Photos from Ushguli

During my recent trip to Georgia, I spent a day in the hotch-potch straggle of villages collectively known as Ushguli.

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One of the best preserved Svan towers

They’re reached by an apology of a road from Mestia, the main focal point of tourism in Svaneti.  I shared a taxi with a couple of Germans to bounce and slide over gravel, in and out of potholes and scarily close to sections of road which had just fallen away.  The road’s in the process of being rebuilt, so don’t let that put you off.

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The view is worth the effort

Ushguli translates as “fearless heart” which matches the reputation of the Svans historically being a fearsome people suspicious of incomers.  Five villages form the settlement of Ushguli: Murkmeli which you pass as you go in, Chazhashi where your driver will park, and then higher up Chvibiani, Zhibiani and Lamjurishi, the highest of which claims to be the highest permanently settled village in Europe.  It’s a slightly dubious claim, though, not least because geographers and other experts can’t even decide whether Georgia is European or Asian.  (I’ll save that one for a later blog post.)

So what is it about Ushguli that makes it worth the arduous journey?  Mostly, it’s the setting.  Reached at the dead end of this rural road, all that stretches ahead of you are the few clusters of homes and Svan towers that constitute the villages and then meadows framed by the mountain peaks of the Great Caucasus.  UNESCO have had Chazhashi on their list since 1996.  Part of the attraction is just to find a quiet corner and sit.  There’s also an ethnographic museum in one of the towers which is far more interesting than it sounds.  Honestly.  I’m no great fan of museums but it was good.


12th century cross in the ethnographic museum

In Mestia, the person to find is the lady that sells the marshrutka tickets from her agency next to the bakery in the centre of town.  She manages more of the drivers and you’ll wait for less time.  A return ticket in a shared taxi costs 20 lari.  Be prepared to negotiate how long a wait you’ll have in Ushguli with your driver.  Tip: if you wish to spend more than a couple of hours, it’s worth popping into the restaurant he’s likely to have holed up in to make sure he’s not been knocking back too many beers.

Some of my favourite shots from the day:

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Chazhashi’s riverside setting

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View from inside the ethnographic museum over Chazhashi

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Sheepdog guarding the ethnographic museum

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Young tearaway on a lively horse

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Grandma takes a rest

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Scratching post

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Cow under the public toilet

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Piglets feeding

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Tower and current occupant!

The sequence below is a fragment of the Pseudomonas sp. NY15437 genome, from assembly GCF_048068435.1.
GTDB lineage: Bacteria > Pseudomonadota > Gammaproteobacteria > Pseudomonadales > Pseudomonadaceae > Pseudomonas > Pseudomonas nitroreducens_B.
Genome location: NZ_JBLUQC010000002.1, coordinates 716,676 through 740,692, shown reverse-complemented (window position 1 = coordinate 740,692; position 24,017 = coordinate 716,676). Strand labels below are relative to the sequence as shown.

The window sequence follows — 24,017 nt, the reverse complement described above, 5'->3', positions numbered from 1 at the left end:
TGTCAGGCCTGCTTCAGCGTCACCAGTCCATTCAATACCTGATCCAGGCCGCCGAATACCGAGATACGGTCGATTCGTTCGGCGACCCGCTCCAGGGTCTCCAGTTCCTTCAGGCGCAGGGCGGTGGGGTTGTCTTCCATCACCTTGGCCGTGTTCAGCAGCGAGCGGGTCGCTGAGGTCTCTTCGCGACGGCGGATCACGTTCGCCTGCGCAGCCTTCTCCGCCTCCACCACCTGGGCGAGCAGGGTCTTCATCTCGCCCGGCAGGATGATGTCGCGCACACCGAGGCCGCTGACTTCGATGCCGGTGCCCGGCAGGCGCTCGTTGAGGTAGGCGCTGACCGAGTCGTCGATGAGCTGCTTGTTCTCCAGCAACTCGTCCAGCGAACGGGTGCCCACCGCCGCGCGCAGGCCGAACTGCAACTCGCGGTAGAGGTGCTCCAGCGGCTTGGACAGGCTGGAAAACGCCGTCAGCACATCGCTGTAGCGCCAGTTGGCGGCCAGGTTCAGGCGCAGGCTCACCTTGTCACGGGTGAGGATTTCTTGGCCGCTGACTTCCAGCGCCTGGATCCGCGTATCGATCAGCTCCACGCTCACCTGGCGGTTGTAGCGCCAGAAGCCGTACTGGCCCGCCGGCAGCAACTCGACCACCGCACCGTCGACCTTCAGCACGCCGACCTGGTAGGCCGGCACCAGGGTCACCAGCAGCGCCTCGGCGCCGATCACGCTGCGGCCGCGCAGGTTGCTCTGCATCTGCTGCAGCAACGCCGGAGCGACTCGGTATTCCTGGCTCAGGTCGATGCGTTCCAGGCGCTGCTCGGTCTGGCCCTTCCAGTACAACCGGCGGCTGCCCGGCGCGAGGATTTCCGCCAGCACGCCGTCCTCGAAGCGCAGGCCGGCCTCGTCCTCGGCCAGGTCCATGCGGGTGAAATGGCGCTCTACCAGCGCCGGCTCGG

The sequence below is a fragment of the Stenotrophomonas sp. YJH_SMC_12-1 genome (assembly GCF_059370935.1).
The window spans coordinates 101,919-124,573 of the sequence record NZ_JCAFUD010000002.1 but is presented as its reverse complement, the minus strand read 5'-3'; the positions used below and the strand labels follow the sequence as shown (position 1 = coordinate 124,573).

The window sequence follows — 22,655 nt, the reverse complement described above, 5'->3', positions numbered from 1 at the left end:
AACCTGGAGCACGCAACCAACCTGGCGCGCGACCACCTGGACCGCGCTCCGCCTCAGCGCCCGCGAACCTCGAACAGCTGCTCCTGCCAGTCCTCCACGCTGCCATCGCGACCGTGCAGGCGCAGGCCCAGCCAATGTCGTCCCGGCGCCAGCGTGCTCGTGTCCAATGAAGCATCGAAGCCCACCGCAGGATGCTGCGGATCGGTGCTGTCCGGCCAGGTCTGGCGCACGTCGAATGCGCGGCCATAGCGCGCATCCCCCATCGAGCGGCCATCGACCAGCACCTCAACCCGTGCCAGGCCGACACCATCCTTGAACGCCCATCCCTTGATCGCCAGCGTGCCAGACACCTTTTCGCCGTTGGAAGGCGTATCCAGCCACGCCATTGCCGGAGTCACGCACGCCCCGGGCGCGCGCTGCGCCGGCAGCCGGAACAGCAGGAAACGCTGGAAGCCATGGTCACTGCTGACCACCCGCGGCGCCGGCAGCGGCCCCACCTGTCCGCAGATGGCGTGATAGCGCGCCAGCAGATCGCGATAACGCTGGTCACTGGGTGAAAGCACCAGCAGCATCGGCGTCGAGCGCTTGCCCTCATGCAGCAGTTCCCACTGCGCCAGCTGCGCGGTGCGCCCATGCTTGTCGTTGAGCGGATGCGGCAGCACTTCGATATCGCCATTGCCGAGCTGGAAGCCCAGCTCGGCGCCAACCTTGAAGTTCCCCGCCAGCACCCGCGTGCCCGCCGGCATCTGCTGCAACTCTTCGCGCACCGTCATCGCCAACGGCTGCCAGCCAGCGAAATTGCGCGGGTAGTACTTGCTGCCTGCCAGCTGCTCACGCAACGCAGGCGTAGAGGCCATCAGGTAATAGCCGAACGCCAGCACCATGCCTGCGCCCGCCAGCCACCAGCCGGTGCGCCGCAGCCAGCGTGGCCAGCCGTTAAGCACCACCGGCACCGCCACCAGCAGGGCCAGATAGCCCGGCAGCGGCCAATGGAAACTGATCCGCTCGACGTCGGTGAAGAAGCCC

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Cow wandering through the village

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Looking down over Ushguli

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Monastery dwarfed by mountain

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Transport home? “You can go faster but I can go everywhere.”

If you’re planning a trip to Georgia – and you should – make sure you don’t miss Svaneti. You can stay in Ushguli and you can even do a three day hike there from Mestia in the short summer season. Or you can do as I did and base yourself in Mestia and visit Ushguli for the day.

5 responses

  1. Lots of people head for Ushguli – how does it compare with other places in the region – and indeed with other parts of the mountainous north?


    July 17, 2017 at 9:59 am

  2. Hi Simon and great to see you reading one of my blogs again. I was only able to allocate three days to Mestia as I wanted to visit Abkhazia. I therefore had to confine myself to Mestia, Chalaadi Glacier, Hatsvali and only a day trip to Ushguli. So I really stuck with the tourist highlights rather than the hidden gems. Within that experience, I’d say Ushguli was the best part of Svaneti that I visited and more scenic than the Kazbegi area (though I only spent a day trip there too so take that comparison with a pinch of salt).

    If you’re looking for a more solitary experience I’d suggest researching the three day hike from Mestia to Ushguli as I don’t think that route is heavily travelled yet. If your time is limited like mine, then definitely squeeze in your visit for June or September at the beginning or end of the season. I’d expect the crowds to thicken in July and August, especially when that road is finished. With direct tourist minibuses from Kutaisi airport to Mestia now, I don’t think it will be long before this area is well on the beaten track.


    July 17, 2017 at 10:51 am

  3. Great photos Julia.

    Liked by 1 person

    June 17, 2019 at 7:24 am

  4. Thanks Helen, I enjoyed following your trip too.


    June 17, 2019 at 8:12 am

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